Dung Beetles might be a welcome addition to your farm and the benefits of these industrious willing workers may surprise you.
Dung beetles break down animal waste and this addition of organic matter can support soil health.
Benefits can include:
- Control of flies and gut parasites in livestock
- Improved pasture production that could increase carrying capacity
- Reducing synthetic fertiliser requirements
- Improving soil water use efficiency
- Encouraging earthworms and carbon functionality
- Reducing methane gas emissions
If this sounds too good to be true, at present it may be, because trials of species are relatively limited in the Wheatbelt. Dung Beetles are also not currently easy to acquire and are costly.
There are more than 500 native species of dung beetle in Australia however these have limited use in agricultural settings as they are adapted to the faeces of native animals. Ten exotic species have been introduced into the South West.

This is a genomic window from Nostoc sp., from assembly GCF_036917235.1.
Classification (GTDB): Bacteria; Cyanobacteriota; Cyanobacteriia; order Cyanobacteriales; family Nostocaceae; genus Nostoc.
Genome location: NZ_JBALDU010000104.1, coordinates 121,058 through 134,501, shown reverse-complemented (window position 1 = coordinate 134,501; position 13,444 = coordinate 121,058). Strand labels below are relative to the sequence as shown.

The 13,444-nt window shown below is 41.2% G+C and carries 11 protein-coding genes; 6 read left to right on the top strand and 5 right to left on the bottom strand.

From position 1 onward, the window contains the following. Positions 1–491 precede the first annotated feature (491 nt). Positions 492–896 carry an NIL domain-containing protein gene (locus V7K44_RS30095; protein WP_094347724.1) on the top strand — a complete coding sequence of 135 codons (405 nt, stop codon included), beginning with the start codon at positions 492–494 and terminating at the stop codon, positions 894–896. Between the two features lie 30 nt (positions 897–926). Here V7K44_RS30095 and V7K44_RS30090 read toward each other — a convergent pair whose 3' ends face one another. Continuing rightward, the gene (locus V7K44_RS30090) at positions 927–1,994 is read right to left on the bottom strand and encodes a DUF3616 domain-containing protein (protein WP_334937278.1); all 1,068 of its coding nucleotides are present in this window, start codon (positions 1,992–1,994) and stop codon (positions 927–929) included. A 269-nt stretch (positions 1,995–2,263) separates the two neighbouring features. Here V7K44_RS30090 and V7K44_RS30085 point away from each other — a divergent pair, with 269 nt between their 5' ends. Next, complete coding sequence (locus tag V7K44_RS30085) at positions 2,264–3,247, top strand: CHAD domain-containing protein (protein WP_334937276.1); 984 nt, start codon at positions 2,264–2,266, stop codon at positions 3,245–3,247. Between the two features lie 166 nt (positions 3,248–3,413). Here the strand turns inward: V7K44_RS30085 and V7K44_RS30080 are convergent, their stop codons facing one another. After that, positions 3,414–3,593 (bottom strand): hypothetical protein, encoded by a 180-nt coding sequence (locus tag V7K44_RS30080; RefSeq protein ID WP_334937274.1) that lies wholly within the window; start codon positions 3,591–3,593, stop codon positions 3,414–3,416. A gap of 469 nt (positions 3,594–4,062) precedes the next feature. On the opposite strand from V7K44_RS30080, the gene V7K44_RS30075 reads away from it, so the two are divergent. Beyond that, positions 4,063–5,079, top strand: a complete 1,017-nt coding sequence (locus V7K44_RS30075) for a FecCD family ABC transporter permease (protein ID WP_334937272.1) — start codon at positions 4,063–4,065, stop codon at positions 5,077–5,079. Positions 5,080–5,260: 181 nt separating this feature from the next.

Cattle and horse dung offer ideal conditions for the exotic beetles. Sheep and goat dung is also acceptable but the beetles tend to be less effective in summer when the dung forms dry pellets. Dung beetles seek out fresh, moist deposits.
Different species are active at different times of the year, use dung in different ways and are suited to different agri-ecological zones. The Department of Primary Industries, Research and Development are monitoring limited populations in the Wheatbelt. Wheatbelt NRM is currently working with researchers to investigate the further potential for our region.
If you’d like further information on getting involved with our sustainable agriculture work contact Wheatbelt NRM Regional Agriculture Landcare Facilitator Jacquie Lucas on 0427 934 112 or firstname.lastname@example.org
More information about Dung Beetles is available at www.dungbeetles.com.au